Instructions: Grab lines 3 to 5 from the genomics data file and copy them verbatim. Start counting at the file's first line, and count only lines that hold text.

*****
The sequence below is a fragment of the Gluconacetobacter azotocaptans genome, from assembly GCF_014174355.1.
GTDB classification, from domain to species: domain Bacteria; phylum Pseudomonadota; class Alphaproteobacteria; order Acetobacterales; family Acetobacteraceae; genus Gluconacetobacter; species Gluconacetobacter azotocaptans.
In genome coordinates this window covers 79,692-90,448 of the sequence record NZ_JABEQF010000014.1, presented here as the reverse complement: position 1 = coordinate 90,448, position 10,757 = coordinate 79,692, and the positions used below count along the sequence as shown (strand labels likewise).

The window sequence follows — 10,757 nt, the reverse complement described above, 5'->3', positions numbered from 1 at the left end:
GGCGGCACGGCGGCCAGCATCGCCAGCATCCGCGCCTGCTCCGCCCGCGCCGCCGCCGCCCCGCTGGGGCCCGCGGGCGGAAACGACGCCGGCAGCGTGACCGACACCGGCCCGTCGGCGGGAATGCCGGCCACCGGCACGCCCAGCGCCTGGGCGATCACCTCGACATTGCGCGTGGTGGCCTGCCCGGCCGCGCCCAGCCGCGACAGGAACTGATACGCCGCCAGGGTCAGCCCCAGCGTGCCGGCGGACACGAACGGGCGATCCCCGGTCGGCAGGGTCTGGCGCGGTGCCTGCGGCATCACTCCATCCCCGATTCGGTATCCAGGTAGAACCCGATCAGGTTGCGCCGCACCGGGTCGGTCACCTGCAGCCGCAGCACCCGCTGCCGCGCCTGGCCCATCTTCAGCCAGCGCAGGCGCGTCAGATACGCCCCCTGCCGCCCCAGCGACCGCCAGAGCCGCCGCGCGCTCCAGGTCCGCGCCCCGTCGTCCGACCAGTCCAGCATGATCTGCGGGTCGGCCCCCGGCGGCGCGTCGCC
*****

In genome coordinates this window covers 79,692-90,448 of the sequence record NZ_JABEQF010000014.1, presented here as the reverse complement: position 1 = coordinate 90,448, position 10,757 = coordinate 79,692, and the positions used below count along the sequence as shown (strand labels likewise).

The window sequence follows — 10,757 nt, the reverse complement described above, 5'->3', positions numbered from 1 at the left end:
GGCGGCACGGCGGCCAGCATCGCCAGCATCCGCGCCTGCTCCGCCCGCGCCGCCGCCGCCCCGCTGGGGCCCGCGGGCGGAAACGACGCCGGCAGCGTGACCGACACCGGCCCGTCGGCGGGAATGCCGGCCACCGGCACGCCCAGCGCCTGGGCGATCACCTCGACATTGCGCGTGGTGGCCTGCCCGGCCGCGCCCAGCCGCGACAGGAACTGATACGCCGCCAGGGTCAGCCCCAGCGTGCCGGCGGACACGAACGGGCGATCCCCGGTCGGCAGGGTCTGGCGCGGTGCCTGCGGCATCACTCCATCCCCGATTCGGTATCCAGGTAGAACCCGATCAGGTTGCGCCGCACCGGGTCGGTCACCTGCAGCCGCAGCACCCGCTGCCGCGCCTGGCCCATCTTCAGCCAGCGCAGGCGCGTCAGATACGCCCCCTGCCGCCCCAGCGACCGCCAGAGCCGCCGCGCGCTCCAGGTCCGCGCCCCGTCGTCCGACCAGTCCAGCATGATCTGCGGGTCGGCCCCCGGCGGCGCGTCGCC